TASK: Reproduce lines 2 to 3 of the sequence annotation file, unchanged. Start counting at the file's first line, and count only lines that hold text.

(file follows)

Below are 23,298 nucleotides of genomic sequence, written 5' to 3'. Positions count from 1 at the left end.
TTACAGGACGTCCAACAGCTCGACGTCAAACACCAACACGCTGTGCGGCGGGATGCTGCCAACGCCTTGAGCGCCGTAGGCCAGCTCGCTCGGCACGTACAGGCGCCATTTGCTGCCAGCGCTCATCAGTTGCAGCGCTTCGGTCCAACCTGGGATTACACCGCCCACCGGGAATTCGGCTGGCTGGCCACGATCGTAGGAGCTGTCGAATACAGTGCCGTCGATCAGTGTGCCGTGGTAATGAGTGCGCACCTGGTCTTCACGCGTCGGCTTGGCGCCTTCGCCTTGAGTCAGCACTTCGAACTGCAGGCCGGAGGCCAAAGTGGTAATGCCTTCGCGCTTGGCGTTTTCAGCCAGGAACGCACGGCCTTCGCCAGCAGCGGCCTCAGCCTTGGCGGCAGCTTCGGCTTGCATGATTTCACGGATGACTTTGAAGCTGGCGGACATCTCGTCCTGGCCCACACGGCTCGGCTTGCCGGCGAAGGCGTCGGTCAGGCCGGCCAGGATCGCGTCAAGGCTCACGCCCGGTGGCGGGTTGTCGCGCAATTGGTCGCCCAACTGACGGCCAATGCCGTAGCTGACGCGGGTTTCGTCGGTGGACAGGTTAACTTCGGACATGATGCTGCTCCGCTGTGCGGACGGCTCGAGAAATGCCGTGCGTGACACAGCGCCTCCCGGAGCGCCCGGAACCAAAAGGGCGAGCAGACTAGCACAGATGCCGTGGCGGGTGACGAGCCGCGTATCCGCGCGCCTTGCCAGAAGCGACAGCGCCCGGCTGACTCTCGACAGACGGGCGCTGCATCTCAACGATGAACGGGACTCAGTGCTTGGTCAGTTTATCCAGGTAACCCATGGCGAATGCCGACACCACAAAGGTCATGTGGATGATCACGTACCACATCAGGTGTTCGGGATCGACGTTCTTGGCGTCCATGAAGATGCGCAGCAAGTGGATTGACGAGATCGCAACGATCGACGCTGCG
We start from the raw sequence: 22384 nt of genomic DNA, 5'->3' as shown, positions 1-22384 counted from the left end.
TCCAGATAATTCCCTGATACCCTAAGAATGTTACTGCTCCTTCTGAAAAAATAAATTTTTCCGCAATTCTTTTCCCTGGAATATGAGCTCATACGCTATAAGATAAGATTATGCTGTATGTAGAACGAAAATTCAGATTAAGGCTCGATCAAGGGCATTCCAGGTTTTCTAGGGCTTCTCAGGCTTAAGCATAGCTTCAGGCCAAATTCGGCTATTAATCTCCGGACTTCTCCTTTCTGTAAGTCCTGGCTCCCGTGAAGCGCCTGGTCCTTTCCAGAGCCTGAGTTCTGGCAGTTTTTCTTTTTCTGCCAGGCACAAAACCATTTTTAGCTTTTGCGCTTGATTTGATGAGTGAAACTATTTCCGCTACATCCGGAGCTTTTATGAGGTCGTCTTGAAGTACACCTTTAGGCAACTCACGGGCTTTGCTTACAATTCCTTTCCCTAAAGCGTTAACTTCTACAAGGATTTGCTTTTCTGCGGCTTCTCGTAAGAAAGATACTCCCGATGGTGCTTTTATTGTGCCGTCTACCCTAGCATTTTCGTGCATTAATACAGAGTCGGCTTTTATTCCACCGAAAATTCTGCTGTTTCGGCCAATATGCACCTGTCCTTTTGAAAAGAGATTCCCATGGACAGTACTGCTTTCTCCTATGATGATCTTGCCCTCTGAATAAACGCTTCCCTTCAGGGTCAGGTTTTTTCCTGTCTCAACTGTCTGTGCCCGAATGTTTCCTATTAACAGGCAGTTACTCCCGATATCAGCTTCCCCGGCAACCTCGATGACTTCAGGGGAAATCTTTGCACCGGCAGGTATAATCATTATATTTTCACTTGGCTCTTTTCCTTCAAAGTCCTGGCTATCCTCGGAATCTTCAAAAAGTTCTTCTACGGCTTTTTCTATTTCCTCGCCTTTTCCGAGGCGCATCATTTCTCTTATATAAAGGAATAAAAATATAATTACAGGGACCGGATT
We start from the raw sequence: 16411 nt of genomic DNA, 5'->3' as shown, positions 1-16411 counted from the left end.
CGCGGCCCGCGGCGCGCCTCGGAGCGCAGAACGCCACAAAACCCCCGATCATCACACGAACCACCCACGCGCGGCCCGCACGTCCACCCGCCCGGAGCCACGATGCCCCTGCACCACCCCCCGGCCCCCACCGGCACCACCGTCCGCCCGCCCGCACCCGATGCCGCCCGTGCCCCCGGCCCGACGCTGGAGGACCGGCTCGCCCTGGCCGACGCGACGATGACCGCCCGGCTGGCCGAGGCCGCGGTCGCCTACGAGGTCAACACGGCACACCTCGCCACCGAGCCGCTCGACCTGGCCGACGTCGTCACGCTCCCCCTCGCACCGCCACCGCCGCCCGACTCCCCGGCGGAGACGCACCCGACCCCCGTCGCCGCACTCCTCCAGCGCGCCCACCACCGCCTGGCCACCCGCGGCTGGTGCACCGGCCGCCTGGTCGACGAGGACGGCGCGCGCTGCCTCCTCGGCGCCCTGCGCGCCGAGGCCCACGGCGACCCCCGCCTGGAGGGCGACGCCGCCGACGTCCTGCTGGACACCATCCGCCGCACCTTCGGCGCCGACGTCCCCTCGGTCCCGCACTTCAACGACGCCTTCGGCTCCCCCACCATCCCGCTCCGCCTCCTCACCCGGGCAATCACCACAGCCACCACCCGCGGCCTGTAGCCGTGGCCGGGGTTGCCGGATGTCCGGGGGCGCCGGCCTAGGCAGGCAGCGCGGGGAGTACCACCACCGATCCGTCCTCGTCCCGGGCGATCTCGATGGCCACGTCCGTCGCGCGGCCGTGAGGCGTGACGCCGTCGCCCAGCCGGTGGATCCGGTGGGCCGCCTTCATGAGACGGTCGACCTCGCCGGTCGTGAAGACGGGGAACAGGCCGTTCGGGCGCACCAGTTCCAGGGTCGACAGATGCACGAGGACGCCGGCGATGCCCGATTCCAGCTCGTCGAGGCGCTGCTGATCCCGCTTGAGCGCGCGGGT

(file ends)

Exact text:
TTACAGGACGTCCAACAGCTCGACGTCAAACACCAACACGCTGTGCGGCGGGATGCTGCCAACGCCTTGAGCGCCGTAGGCCAGCTCGCTCGGCACGTACAGGCGCCATTTGCTGCCAGCGCTCATCAGTTGCAGCGCTTCGGTCCAACCTGGGATTACACCGCCCACCGGGAATTCGGCTGGCTGGCCACGATCGTAGGAGCTGTCGAATACAGTGCCGTCGATCAGTGTGCCGTGGTAATGAGTGCGCACCTGGTCTTCACGCGTCGGCTTGGCGCCTTCGCCTTGAGTCAGCACTTCGAACTGCAGGCCGGAGGCCAAAGTGGTAATGCCTTCGCGCTTGGCGTTTTCAGCCAGGAACGCACGGCCTTCGCCAGCAGCGGCCTCAGCCTTGGCGGCAGCTTCGGCTTGCATGATTTCACGGATGACTTTGAAGCTGGCGGACATCTCGTCCTGGCCCACACGGCTCGGCTTGCCGGCGAAGGCGTCGGTCAGGCCGGCCAGGATCGCGTCAAGGCTCACGCCCGGTGGCGGGTTGTCGCGCAATTGGTCGCCCAACTGACGGCCAATGCCGTAGCTGACGCGGGTTTCGTCGGTGGACAGGTTAACTTCGGACATGATGCTGCTCCGCTGTGCGGACGGCTCGAGAAATGCCGTGCGTGACACAGCGCCTCCCGGAGCGCCCGGAACCAAAAGGGCGAGCAGACTAGCACAGATGCCGTGGCGGGTGACGAGCCGCGTATCCGCGCGCCTTGCCAGAAGCGACAGCGCCCGGCTGACTCTCGACAGACGGGCGCTGCATCTCAACGATGAACGGGACTCAGTGCTTGGTCAGTTTATCCAGGTAACCCATGGCGAATGCCGACACCACAAAGGTCATGTGGATGATCACGTACCACATCAGGTGTTCGGGATCGACGTTCTTGGCGTCCATGAAGATGCGCAGCAAGTGGATTGACGAGATCGCAACGATCGACGCTGCG
We start from the raw sequence: 22384 nt of genomic DNA, 5'->3' as shown, positions 1-22384 counted from the left end.